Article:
Agnidev Chatterjee’s film, Dark Chocolate, inspired by the Sheena Bora murder case, has been in news ever since its announcement. On Monday, the director and producer of the film received a fresh legal notice from Peter and Indrani Mukerjea’s lawyer to stall the screening. “I pray that we face no more problems before the release of the film,” says the filmmaker. Agnidev is one of the few directors in Tollywood, who make films on real-life incidents. His 2012 film, 3 Kanya, was inspired by the Park Street rape case and his next Hindi film is based on the Dhaka terror attacks. HT City chats with the director at his Kolkata home on the challenges of making films on true incidents, Rituparna Sengupta and more:
Your film is inspired by the Sheena Bora murder case, which is sub judice. Given the situation, how did you weaving the story of the film?
We started shooting a month after the news broke out. Dark Chocolate draws inspiration from the incident, where perhaps a mother kills her daughter. It’s not a biography. We completed the film in the first week of November and the mystery started unfolding only after we were done with our shooting. Till now, the motive behind the murder isn’t clear. The telephonic conversations between Indrani Mukerjea, Peter Mukerjea and his son Rahul Mukerjea came out in the media only a few days ago. I know, it sounds strange but all these incidents are also there in my film. It’s uncanny and bizarre. I have used the information, which is available in the public domain. It’s like the work of a detective, who is solving a puzzle.
Did you keep making changes in the script during the course shooting as new facts are coming to light almost every month?
I wrote the initial draft of the film in two days. The television channel was reporting it like a film. I just followed the narrative. When you watch the film, it will be like watching a dramatised version of the news report. The incident is similar but the back stories of the people are different because we don’t know how they were in their childhood. My film is a work of fiction.
Films like No One Killed Jessica and Talvar were made after the cases became somewhat clear. But it’s not the same with the Sheena Bora murder case.
The Indian judiciary and the CBI are not so porous to be influenced by a film. Had that been the case, perhaps every accused would have made a documentary and tried to influence the judiciary. I am not passing a judgment through my film. There’s a thing called Rashomon effect, where several people narrate the same incident. So, you will get to hear various points of view of the driver, Ishani (played by Mahima Chaudhry) and her first husband.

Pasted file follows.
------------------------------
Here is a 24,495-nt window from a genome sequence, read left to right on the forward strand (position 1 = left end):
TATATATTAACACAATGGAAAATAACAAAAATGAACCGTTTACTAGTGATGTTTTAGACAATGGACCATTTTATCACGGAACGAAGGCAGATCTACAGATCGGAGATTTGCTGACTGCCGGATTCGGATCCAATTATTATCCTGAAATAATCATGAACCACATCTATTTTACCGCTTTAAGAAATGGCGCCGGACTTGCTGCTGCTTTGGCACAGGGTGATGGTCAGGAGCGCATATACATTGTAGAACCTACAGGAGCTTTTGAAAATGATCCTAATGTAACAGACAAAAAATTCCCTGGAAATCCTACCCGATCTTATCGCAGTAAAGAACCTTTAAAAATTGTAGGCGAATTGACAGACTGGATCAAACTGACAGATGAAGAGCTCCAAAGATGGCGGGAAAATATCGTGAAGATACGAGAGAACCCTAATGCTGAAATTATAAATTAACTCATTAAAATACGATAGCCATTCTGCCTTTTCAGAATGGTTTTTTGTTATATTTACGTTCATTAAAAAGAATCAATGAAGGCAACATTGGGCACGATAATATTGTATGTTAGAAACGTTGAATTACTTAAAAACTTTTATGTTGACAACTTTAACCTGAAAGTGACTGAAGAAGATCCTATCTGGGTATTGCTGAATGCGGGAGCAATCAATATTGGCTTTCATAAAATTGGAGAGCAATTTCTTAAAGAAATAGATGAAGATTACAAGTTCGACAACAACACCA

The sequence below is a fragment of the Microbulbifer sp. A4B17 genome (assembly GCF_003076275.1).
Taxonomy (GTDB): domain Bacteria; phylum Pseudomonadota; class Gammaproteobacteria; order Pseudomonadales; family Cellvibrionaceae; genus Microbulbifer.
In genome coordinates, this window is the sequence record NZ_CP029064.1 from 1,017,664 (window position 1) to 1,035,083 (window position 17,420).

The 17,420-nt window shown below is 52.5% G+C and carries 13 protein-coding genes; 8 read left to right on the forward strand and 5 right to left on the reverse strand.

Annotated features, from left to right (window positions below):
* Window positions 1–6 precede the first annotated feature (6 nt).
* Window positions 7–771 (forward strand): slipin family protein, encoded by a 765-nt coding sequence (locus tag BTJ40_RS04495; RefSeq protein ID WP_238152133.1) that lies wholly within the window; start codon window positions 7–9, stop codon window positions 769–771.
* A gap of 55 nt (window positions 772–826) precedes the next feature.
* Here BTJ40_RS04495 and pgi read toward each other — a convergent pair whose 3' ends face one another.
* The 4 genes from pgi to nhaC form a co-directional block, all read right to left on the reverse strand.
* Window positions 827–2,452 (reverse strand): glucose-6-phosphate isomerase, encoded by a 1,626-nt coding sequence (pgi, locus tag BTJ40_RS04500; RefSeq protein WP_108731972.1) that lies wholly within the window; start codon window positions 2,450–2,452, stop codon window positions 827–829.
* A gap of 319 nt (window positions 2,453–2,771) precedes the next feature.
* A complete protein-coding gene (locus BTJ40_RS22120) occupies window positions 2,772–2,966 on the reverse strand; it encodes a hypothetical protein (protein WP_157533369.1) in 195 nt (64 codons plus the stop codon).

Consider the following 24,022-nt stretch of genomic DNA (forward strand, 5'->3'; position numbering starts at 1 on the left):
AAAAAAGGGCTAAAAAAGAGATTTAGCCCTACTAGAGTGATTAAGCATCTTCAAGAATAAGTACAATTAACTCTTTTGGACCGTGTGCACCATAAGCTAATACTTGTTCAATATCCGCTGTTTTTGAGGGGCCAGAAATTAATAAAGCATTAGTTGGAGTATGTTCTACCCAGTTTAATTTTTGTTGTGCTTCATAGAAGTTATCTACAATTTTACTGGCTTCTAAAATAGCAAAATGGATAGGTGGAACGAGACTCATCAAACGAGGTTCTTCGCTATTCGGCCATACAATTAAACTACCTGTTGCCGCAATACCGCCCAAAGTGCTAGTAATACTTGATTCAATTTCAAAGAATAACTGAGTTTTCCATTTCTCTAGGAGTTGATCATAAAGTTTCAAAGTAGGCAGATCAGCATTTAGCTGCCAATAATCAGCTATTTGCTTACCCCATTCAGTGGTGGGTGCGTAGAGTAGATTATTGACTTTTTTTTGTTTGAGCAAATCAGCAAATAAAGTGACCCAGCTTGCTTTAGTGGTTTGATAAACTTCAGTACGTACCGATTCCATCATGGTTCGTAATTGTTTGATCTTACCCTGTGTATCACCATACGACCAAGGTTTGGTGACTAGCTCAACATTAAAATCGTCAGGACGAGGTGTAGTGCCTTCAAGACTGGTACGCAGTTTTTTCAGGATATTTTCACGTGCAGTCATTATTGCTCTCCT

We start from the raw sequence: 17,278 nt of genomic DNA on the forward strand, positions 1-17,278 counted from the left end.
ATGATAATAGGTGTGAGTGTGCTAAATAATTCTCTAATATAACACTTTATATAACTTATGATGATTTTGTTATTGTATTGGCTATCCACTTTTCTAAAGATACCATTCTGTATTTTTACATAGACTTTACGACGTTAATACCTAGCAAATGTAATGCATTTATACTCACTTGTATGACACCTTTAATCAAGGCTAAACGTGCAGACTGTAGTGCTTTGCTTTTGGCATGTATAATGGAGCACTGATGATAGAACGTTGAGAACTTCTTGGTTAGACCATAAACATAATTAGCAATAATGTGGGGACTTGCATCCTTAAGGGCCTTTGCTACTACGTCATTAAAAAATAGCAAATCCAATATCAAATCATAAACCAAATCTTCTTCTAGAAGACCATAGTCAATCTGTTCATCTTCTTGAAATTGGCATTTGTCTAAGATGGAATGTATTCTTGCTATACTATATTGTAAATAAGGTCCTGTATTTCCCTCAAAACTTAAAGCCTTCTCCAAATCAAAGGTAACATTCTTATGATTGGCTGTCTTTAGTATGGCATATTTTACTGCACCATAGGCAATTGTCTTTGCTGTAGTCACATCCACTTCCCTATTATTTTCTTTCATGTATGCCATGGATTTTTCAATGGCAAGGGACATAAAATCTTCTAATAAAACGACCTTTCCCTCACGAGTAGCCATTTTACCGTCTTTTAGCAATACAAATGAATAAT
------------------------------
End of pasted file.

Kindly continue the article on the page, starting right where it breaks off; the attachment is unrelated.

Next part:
You had earlier made 3 Kanya (2012). A film on a real-life incident generates a certain amount of curiosity among the audience. Is that the reason you choose such subjects?
(Cuts in) It’s not necessary that the audience will come to the theatres because I am making a film on the Sheena Bora murder case. You need to create expectation. It’s a challenge for a filmmaker to direct a film on a true incident. You don’t know what to expect each day. Also, as a filmmaker, we should have a voice and somewhere we should make a statement. It’s important to make romantic and literature-based films, but at the same time, films on true incidents too need to be made. Today, it doesn’t matter the kind of films you make but you do need to market it. Today, filmmaking is like selling a product... more than the content, the first day collection matters.
(Cuts in) Do you think I will deliberately want to get involved in controversies? It’s unfortunate that people think I want controversy before the release of my films. 3 Kanya might have been inspired from the Park Street rape case, but if you watch the film, it had nothing to be banned.
Rituparna Sengupta has worked in almost every film of yours, be it Charuulata 2011, 3 Kanya, Mrs Sen or A Political Murder. Why did you decide to rope in Mahima Chaudhry for this film?
Ritu (read Rituparna Sengupta) was approached but she rejected the role. It was an emotional decision on my part to approach her. But it was a wise decision on her part to not do the film. It’s a dark character, and it has to be done believing in the person that she can do such a thing. If Ritu had done the role, she would have wanted to justify it. Mahima has watched Charuulata 2011 and she wanted to work with me. Initially, Mahima too was apprehensive because she too has a daughter. But I made her believe that the audience won’t identify her with Ishani in real life.
Watch the trailer of Dark Chocolate: